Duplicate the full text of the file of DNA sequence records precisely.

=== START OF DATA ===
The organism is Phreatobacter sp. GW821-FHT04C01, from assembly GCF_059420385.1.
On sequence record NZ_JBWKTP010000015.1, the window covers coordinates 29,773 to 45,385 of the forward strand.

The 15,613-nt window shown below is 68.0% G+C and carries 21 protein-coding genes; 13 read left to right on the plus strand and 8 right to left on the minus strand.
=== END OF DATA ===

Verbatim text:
The organism is Phreatobacter sp. GW821-FHT04C01, from assembly GCF_059420385.1.
On sequence record NZ_JBWKTP010000015.1, the window covers coordinates 29,773 to 45,385 of the forward strand.

The 15,613-nt window shown below is 68.0% G+C and carries 21 protein-coding genes; 13 read left to right on the plus strand and 8 right to left on the minus strand.